Print

Pittsburgh-based Sabika unveils spring jewelry collection at sparkle-filled fashion show

Written by Sara Bauknecht on .

SS14.Cover 400

Sparkle took center stage this morning at the Wyndham Grand Pittsburgh hotel, Downtown, where Sabika jewelry unveiled its spring collection.

The runway show was part of the Pittsburgh-based direct sales business' three-day convention for its network of consultants that rewards them for their work during the previous year and prepares them to tackle new sales and recruitment goals in the year ahead. 

Some of the trends for the upcoming season include lilac and blush tones, bold geometric elements, hints of color paired with strong jewel tones and black with red accents. Sabika also collaborates with Swarovski to create exclusive colors for its collections. Pieces can be mixed and layered or worn separately, but they must all be able to coordinate with jeans, black or khaki.

In 2013, the company exceeded its goal of 35 percent growth. Founder Karin Mayr also was awarded the Ernst Young Entrepreneur of the Year award. In 2014, the business hopes to increase its nationwide presence.

Sabika was founded in 2001 by fashion industry veteran Ms. Mayr and her husband Konrad, both natives of Austria. Their daughters Kerstin Mayr and Alexandra Mayr-Gracik serve as vice president of sales/field services and head designer, respectively. Jewelry is hand-crafted by European artisans.

The business is headquartered on Steubenville Pike in Robinson. Learn more at www.sabika-jewelry.com. View more looks from the spring/summer collection below, plus a behind-the-scenes video. (Photos and video courtesy of Sabika)

SS14.Photo 400

SS14.Photo2 400

SS14.Photo3 400

 

Join the conversation:

To report inappropriate comments, abuse and/or repeat offenders, please send an email to socialmedia@post-gazette.com and include a link to the article and a copy of the comment. Your report will be reviewed in a timely manner. Thank you.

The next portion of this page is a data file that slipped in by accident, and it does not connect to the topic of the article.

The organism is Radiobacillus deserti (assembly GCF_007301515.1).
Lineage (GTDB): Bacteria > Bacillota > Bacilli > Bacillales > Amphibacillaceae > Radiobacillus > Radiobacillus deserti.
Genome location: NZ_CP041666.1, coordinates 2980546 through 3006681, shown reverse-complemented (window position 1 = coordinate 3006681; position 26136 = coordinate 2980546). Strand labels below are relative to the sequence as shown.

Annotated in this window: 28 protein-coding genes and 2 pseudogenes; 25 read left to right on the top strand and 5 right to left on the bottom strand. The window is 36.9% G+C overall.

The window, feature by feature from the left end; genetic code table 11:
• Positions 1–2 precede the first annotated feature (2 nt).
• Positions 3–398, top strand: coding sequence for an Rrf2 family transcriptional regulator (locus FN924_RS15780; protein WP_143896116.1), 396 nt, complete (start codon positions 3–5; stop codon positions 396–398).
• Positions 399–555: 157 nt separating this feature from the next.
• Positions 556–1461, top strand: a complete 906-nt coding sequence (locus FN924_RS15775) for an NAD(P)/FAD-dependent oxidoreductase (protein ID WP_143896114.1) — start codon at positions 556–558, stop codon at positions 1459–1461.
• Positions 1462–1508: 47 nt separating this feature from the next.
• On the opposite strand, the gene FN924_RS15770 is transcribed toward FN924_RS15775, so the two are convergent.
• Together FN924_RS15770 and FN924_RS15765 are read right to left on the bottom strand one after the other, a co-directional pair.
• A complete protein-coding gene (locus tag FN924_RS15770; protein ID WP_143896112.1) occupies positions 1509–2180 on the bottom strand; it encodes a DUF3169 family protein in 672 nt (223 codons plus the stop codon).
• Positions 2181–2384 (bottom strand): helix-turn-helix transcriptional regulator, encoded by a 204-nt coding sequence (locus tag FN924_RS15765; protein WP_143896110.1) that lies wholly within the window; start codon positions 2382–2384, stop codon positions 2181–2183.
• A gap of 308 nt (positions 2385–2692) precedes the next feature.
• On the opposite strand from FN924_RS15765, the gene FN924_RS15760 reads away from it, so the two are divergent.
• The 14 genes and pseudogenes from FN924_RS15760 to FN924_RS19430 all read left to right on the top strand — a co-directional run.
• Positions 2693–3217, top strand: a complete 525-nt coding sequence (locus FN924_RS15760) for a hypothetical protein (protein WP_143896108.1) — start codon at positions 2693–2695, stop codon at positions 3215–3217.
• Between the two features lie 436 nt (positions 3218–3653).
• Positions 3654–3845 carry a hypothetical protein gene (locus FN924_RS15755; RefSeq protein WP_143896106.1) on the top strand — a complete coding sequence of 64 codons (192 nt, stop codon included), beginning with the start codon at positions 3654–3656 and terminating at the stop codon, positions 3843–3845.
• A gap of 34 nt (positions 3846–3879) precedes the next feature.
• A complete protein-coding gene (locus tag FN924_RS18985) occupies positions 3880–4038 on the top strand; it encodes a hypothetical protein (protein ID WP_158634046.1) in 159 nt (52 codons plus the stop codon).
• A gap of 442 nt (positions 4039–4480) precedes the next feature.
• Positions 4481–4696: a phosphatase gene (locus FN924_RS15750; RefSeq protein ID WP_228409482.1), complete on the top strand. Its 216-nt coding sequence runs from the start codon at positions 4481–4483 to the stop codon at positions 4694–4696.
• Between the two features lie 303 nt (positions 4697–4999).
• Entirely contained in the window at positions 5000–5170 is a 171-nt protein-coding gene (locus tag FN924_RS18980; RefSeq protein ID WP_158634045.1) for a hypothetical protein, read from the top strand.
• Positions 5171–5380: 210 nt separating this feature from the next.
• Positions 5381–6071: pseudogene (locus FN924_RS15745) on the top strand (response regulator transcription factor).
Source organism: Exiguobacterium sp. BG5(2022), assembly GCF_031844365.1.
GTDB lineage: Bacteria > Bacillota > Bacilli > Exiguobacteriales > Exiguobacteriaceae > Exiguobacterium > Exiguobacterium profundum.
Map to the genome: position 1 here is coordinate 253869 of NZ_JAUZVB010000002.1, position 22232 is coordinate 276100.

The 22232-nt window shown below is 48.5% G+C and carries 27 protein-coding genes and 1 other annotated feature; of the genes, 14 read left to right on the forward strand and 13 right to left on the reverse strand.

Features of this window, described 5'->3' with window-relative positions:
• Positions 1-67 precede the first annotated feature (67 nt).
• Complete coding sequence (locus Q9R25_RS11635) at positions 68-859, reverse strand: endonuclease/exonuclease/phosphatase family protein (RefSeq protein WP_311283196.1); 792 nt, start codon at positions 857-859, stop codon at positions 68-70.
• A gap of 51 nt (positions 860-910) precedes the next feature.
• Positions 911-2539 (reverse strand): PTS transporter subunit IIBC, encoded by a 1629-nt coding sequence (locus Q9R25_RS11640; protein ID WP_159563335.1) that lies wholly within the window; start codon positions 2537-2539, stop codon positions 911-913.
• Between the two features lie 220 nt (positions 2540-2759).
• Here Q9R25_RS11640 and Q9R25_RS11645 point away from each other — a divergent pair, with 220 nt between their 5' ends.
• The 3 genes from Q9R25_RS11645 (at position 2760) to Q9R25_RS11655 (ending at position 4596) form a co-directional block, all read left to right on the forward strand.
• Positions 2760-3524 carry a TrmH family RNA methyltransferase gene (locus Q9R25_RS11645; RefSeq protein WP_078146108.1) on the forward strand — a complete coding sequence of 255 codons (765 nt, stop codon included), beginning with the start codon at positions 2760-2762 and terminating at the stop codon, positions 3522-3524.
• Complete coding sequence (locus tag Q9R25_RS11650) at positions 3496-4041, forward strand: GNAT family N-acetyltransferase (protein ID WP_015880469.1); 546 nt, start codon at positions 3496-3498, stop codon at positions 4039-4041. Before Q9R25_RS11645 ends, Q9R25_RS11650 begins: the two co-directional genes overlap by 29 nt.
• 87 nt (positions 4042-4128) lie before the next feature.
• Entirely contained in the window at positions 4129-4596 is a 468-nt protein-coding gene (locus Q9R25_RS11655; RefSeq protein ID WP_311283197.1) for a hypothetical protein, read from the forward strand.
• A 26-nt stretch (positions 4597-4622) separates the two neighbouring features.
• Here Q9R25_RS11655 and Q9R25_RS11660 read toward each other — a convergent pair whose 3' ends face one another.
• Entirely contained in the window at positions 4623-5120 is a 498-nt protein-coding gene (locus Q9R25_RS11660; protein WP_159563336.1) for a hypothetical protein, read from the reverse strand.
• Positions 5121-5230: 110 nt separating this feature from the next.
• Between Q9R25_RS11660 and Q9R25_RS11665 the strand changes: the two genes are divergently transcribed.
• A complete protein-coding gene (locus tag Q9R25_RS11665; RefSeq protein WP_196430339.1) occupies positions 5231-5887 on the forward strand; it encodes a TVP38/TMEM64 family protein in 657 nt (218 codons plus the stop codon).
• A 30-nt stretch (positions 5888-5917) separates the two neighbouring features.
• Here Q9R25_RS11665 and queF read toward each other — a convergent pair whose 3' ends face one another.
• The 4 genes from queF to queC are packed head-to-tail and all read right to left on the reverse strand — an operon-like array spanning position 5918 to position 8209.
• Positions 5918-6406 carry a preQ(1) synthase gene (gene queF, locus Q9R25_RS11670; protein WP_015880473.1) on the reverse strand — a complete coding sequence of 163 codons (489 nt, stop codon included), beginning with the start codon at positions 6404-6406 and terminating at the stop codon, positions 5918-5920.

Print

Pittsburgh a step closer to starting local Fashion Group International chapter

Written by Sara Bauknecht on .

The Pittsburgh fashion and retail community is just days away from learning if it will be granted permission to start a local chapter of Fashion Group International, a global nonprofit that helps unite and promote fashion insiders from around the world.

The news was shared at a meeting at The Art Institute of Pittsburgh, Downtown, where about 50 people turned out Thursday evening to learn the latest about the endeavor.

In July members of the local style scene, under the direction of Stephanie Taylor, who heads The Art Institute of Pittsburgh's fashion retail management and fashion design programs, set out to investigate if there would be enough interest in Pittsburgh to make an FGI chapter here a viable endeavor. One reception, a few meetings and six months later, FGI's New York headquarters will determine on Monday if the city meets its standards to start a provisional chapter.

To be eligible for consideration, Ms. Taylor had to submit to FGI headquarters information highlighting Pittsburgh as a diverse fashion market, a viability statement listing some of the city's regular fashion events and a letter of intent requesting provisional status.

Staff members at FGI headquarters "were actually pleasantly surprised," Ms. Taylor said, that Pittsburgh had so many fashion-related activities, boutiques and major retailers based in the city, such as ModCloth and American Eagle.

If provisional status is permitted, a board of directors will be assembled to lead the local group through its first year. At the meeting, Ms. Taylor announced that the following positions will need to be filled:

  • Co-regional director: Assists the regional director and will be groomed to step into the position after the regional director's one-year term is complete.
  • Membership director: Promotes the local chapter throughout the community to rally support and new members.
  • Programming director: Organizes industry-related activities for group members and the community.
  • Social media/public relations director: Promotes the local chapter on social media platforms and to media outlets.
  • Treasurer: Manages the group's finances.
  • Website manager: Creates and updates the local chapter's website.

Ms. Taylor will serve as regional director if provisional status is granted. Those interested in applying for a position should submit a resume and letter of intent to Ms. Taylor at This email address is being protected from spambots. You need JavaScript enabled to view it.  by Feb. 13. Candidates will be interviewed from 5-7 p.m. Feb. 27. Positions are open to industry professionals; students may apply for the website manager role only.

The next meeting will be 6-7:30 p.m. March 27 at The Art Institute of Pittsburgh. Learn more about FGI at www.fgi.org.

Join the conversation:

To report inappropriate comments, abuse and/or repeat offenders, please send an email to socialmedia@post-gazette.com and include a link to the article and a copy of the comment. Your report will be reviewed in a timely manner. Thank you.